Beneath the floorboards of his family home in Streatham, music producer Dan Carey hides lazers, smoke machines, and an entire music studio. He lives upstairs with his wife and children; music lives in his basement. While this may seem a strange setting for a professional studio, the peculiar décor and location are little more than symptoms of Carey’s offbeat approach to his craft.
Nearly eight years have passed since the aptly named Speedy Wunderground was first brought to life below the streets of London. Before opening the doors to his subterranean workshop, Carey set out a ten-point manifesto for music production. These principles would become the building blocks for the fervent sound that has come to typify Wunderground records. Carey’s guide reads as a lament to wasted hours spent dwelling over turgid recordings and evidences his disillusionment with contemporary production. Most significantly, clause seven insists that “the core of each song will be a live take recorded in the dark with smoke and lazers.” Carey’s unorthodox approach intends to replicate the atmosphere of a live performance, albeit in a basement rather than a typical music venue.
Nonetheless it is hard to argue against these methods. In 2019 alone, Speedy Wunderground produced two Mercury Prize nominees in the form of Fontaines D.C.’s Dogrel and Black Midi’s Schlagenheim. The common denominator between both records is their trueness to the raw sound of their respective artists. Carey maintains that live recordings possess a quality that is lost amidst the algorithms of modern production and that, in trimming the excess of computerised overdubs his studio creates an end product that is an actual faithful reflection of the artist. As Fontaines DC frontman Grian Chattern explains, “Dan [Carey] doesn’t do perfect.”
Carey is not alone in his philosophy, not least amongst artists. Neil Young vows that there is an inherent quality to the first performance of a song that is lost forever after, hence why ‘Sugar Mountain’ exists as a live recording rather than a studio production. Indeed, even in the age of trigger-happy production, some artists still favour live takes. Hozier’s ‘Cherry Wine’ was recorded as a live take performed in an abandoned hotel amidst the chirps of the dawn chorus.
The authenticity of live recordings lends itself emotion, and explains the popularity of live albums as a whole. It is not hard to understand why fans buy into this sentimentality. For instance, Nirvana’s iconic MTV Unplugged is likely the closest twenty-first century grunge aficionados will get to hearing their idols first hand. Much like a fine wine, it seems live albums may grow tremendously in value and reverence as they age.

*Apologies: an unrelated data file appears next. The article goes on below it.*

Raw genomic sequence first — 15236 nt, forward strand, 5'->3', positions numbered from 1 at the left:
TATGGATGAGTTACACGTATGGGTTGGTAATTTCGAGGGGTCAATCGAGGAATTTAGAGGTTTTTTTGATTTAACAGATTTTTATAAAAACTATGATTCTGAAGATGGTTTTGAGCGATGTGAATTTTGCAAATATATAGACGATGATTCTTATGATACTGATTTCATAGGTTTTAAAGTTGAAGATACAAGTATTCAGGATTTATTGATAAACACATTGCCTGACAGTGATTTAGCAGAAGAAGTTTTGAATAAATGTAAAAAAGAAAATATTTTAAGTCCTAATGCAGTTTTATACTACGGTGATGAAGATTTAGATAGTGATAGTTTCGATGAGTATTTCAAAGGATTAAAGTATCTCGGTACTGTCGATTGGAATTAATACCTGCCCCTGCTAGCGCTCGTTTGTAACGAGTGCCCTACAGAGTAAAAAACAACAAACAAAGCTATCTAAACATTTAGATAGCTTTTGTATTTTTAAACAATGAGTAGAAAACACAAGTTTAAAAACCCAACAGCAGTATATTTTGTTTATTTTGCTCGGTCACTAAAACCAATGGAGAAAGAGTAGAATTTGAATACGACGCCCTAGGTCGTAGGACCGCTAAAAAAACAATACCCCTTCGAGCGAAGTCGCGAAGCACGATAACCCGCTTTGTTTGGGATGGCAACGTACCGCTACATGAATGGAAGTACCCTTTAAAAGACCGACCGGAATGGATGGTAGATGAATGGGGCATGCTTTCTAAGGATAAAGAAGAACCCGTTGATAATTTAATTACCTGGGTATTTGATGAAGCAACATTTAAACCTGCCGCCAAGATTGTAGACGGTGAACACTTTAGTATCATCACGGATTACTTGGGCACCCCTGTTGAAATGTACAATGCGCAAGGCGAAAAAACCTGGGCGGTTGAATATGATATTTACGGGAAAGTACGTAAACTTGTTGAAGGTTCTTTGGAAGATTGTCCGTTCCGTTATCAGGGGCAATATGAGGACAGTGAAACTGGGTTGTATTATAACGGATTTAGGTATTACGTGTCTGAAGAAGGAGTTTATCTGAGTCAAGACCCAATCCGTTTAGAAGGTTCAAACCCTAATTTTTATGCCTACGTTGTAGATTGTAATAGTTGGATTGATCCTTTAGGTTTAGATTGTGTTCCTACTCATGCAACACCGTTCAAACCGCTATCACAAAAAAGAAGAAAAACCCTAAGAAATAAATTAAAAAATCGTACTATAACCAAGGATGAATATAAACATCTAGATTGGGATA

Atonement for having been born in the wrong generation is not the sole motivation behind the purchase of live albums. For some, a live album acts as a replacement for having missed out on tickets to see a favourite act, for others they serve as a memento of a night well spent. In the run-up to Christmas, Belle and Sebastian released What to Look for in Summer, a live compilation album, while Arctic Monkeys delivered their Live at The Royal Albert Hall as part of a fundraising effort for War Child.
Such releases are, however, not without their critics. Charity releases aside, some see a live album as an easy cash grab for artists. The recording process is not prohibitively expensive for many touring acts and presents an opportunity for a substantial payoff.
Traditionally live albums were notorious for poor sound quality leading dissenters to question why anyone would pay good money to hear their favourite songs butchered by the drunken chaos of a live crowd. Such complaints however, may be issues of the past. Recording technology has come a long way since the dark ages of overwhelming background noise, and modern live albums can be as well mixed as their studio counterparts. The indistinguishable noise of Ramones live recordings would be put to shame by the capably mastered productions of the modern day.
Regardless of sound quality, no live recording can recreate the gig experience. Those who ask why one would choose to torment themselves with the sounds of gig on which they missed out pose a valid question. A live album provides a glimpse through the peephole but no amount of imagination can replicate the chaos and magic of the performance itself.
And yet one painful truth remains. As we enter the new year with scant idea of when we will next experience live music, recordings may be the closest we can get to the real thing for now. So, as you plug in your headphones, close your eyes and imagine it’s all real. The manic brutality of a crowd seems a distant memory now, but soon enough we’ll find ourselves stuffed into packed audiences, living in a state of primal fear that can only be induced by feeling a pint of what you hope is beer leap onto your scalp. In the meantime it might be worthwhile investing in a smoke machine. There’s a little while to go yet.
Image: Frank Micoletta Archive